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Welcome the Problems

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Album Review

The full-length debut by suburban Chicago's Colossal, following 2003's Brave the Elements EP, mixes the post-rock lyricism of the Sea and Cake or the Coctails (singer Jason Flaks also blows a mean muted trumpet) with the more assertive, tricksy edge of bands like Karate or even Tortoise. In other words, the songs are quite often pretty, but in a cerebral, chilly sort of way. Flaks' low-key vocal style and opaque lyrics treat the voice as just another instrument in a mix dominated by the guitars of Flaks and Pat Ford, which occasionally wander into the same sort of neo-prog showboating as the otherwise dissimilar Minus the Bear. The only problem — and it's one that plagued Brave the Elements as well, which suggests that it's a deliberate stylistic choice — is that the drums are annoyingly over-prominent in the mix, with a booming, hollow sound that distracts from the rest of the band, particularly Eli Caterer's fluid basslines. (Rob Kellenberger plays drums on all of the cuts, but half of them also feature extra drum tracks by producer/mixer Scott Adamson, which might be part of the problem right there.) Most of the time, the melodic strengths of these thoughtful but never inaccessible songs are enough to keep this unnecessary rhythmic emphasis in the background, but it's the sort of thing that might really bug some listeners once they notice it.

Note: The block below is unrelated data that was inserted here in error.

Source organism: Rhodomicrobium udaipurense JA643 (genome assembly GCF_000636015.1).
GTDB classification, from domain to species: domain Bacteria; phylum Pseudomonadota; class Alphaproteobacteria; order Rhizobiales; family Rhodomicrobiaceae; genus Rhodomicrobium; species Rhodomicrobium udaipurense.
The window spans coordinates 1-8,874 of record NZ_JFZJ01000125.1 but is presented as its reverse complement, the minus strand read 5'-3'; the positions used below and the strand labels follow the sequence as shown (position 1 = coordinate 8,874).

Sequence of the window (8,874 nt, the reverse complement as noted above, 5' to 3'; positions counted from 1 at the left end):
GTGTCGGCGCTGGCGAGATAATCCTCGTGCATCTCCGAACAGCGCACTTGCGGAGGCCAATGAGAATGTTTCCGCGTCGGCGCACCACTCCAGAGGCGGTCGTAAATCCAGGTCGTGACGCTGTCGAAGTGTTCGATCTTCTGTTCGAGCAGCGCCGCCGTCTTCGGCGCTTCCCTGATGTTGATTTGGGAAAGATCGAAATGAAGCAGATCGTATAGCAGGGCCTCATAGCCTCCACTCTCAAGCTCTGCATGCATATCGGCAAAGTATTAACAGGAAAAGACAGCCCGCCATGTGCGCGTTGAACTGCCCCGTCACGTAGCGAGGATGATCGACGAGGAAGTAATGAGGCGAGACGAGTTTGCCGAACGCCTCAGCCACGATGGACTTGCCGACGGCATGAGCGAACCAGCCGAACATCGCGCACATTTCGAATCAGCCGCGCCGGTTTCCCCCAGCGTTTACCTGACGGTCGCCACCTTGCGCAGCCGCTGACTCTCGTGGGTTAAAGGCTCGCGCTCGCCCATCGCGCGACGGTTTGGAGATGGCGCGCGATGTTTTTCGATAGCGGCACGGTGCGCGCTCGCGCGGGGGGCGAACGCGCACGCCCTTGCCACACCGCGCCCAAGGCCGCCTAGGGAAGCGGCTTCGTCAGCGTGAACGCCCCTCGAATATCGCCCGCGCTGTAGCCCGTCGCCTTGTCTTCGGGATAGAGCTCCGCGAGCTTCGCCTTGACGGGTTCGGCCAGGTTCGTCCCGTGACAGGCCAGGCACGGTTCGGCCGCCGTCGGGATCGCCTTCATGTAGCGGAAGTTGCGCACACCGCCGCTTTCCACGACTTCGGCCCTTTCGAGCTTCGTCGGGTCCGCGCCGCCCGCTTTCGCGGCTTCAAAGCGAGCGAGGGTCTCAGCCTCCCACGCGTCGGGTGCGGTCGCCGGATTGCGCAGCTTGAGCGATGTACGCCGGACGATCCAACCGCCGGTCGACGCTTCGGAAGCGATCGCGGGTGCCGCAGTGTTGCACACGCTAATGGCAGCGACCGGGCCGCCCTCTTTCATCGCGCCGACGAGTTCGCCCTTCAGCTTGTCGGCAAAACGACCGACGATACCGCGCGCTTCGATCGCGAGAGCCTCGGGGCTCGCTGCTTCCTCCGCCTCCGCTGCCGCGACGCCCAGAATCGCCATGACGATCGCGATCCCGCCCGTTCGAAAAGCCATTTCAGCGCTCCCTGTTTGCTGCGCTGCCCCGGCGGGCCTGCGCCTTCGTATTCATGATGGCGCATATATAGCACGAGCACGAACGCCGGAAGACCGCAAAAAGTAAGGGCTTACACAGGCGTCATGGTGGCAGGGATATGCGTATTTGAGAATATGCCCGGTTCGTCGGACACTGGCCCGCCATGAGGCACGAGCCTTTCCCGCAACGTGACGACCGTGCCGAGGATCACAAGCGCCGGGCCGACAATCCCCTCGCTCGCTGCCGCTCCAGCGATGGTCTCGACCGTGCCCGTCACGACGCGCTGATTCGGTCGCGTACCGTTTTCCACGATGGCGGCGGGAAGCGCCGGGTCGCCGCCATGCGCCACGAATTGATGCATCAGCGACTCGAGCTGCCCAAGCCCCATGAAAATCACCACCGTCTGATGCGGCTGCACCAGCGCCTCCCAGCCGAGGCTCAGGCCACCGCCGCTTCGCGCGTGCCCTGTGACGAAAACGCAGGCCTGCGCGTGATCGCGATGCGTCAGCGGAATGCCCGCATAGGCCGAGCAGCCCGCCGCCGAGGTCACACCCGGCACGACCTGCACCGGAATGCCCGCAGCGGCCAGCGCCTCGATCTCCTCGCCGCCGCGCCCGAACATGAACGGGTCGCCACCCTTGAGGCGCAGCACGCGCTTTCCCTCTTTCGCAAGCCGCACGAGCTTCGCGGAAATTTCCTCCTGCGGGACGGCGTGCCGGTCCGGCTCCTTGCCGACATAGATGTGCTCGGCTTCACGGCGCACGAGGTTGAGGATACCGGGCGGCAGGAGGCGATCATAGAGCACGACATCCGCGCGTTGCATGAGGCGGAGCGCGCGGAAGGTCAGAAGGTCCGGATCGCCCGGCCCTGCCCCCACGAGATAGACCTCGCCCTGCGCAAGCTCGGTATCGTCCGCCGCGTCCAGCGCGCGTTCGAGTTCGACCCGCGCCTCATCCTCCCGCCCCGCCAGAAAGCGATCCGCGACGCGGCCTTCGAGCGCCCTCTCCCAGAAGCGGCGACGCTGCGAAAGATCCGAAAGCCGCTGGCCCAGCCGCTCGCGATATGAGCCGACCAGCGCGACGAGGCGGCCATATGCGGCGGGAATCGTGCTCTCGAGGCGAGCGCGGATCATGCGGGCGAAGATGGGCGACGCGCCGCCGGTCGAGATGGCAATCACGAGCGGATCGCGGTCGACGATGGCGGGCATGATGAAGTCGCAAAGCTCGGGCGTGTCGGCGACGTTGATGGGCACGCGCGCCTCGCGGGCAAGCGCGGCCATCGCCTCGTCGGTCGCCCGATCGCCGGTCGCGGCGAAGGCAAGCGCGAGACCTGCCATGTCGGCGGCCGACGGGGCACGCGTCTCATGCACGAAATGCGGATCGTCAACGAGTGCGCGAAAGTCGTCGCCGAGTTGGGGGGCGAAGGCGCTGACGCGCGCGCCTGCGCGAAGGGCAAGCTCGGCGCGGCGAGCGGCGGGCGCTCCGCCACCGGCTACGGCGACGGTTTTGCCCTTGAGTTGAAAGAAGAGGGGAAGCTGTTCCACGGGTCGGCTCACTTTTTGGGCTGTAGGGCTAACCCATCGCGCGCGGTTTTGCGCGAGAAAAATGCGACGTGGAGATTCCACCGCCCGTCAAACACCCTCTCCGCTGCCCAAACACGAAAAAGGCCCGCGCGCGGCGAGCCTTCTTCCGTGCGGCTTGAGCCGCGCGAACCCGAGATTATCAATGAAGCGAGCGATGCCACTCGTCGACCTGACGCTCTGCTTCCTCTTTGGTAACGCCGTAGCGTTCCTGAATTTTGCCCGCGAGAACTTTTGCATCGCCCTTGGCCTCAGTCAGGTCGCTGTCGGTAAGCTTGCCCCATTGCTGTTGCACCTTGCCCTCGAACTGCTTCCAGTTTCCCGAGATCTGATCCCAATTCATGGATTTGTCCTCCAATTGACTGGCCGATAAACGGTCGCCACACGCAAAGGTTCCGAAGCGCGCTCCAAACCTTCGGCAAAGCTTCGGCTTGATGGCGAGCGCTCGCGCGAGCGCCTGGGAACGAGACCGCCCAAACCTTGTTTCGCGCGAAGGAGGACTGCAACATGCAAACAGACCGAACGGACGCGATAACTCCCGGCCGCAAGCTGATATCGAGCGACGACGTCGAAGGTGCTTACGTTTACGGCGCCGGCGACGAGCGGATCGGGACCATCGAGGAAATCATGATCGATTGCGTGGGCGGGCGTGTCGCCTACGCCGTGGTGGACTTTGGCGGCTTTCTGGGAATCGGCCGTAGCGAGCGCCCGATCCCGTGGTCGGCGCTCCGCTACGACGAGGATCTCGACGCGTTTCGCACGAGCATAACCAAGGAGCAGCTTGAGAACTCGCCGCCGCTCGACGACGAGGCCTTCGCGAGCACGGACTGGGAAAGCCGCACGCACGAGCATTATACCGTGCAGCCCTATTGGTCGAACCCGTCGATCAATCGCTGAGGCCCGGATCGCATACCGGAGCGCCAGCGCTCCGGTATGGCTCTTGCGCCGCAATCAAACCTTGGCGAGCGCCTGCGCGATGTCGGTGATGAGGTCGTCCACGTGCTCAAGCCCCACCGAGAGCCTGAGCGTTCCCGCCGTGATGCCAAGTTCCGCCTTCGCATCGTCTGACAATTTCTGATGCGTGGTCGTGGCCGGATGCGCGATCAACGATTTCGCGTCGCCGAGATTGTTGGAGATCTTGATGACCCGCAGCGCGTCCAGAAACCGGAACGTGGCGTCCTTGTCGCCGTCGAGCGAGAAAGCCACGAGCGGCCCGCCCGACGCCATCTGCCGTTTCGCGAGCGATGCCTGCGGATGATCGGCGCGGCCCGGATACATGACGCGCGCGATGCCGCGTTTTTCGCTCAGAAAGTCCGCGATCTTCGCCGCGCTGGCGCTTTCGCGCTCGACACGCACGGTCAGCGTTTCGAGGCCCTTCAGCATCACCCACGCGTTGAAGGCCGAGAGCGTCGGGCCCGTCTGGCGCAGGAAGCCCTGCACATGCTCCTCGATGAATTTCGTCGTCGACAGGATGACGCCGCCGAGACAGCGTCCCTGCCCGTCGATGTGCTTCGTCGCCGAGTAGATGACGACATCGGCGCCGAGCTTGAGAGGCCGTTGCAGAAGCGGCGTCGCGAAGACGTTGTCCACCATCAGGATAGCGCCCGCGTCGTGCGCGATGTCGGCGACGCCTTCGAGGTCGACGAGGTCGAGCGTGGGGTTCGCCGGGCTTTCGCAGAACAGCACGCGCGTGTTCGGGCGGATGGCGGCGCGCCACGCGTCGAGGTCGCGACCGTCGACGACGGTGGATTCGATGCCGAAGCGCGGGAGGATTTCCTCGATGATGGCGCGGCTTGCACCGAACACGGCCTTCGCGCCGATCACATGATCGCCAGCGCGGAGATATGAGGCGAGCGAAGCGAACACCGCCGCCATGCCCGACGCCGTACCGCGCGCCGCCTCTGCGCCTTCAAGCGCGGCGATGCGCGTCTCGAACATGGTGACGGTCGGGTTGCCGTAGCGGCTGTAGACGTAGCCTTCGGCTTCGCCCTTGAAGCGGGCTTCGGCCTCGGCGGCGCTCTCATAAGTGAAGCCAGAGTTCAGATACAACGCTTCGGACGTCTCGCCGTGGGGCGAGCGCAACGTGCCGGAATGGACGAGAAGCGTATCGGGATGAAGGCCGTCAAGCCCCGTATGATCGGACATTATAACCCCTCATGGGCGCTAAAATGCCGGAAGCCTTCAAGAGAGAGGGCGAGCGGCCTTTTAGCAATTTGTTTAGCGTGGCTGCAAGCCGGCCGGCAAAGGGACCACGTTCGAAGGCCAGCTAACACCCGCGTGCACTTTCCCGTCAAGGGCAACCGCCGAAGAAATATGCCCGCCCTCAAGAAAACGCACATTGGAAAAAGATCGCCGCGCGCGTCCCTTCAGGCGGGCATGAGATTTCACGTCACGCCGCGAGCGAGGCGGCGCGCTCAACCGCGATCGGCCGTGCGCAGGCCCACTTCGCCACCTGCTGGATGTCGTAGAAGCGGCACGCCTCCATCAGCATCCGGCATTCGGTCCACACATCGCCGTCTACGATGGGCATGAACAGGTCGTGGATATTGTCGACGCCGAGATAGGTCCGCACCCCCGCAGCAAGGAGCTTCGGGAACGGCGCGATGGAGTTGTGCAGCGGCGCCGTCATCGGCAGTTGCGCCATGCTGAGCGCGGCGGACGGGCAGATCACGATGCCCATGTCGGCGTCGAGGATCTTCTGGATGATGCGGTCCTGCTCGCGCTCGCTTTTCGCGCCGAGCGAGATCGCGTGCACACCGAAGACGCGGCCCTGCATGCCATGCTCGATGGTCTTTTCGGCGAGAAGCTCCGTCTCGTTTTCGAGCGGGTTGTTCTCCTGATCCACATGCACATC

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Formed: 2001 in Elgin, IL

Genre: Alternative

Years Active: '00s

Blending rock, post-punk, jazz, and pop, indie rock outfit Colossal formed in late 2001. Intricate without being overbearing or difficult, the Elgin, IL-based quintet began playing shows in the spring of 2002 before Asian Man released their debut EP, Brave the Elements, in January 2003. Touring followed before serious writing began for the band's first full-length. Original bassist Jeff Feucht left the group in early 2004 to concentrate on teaching; Eli Caterer (Smoking Popes) joined on to finish...
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Welcome the Problems, Colossal
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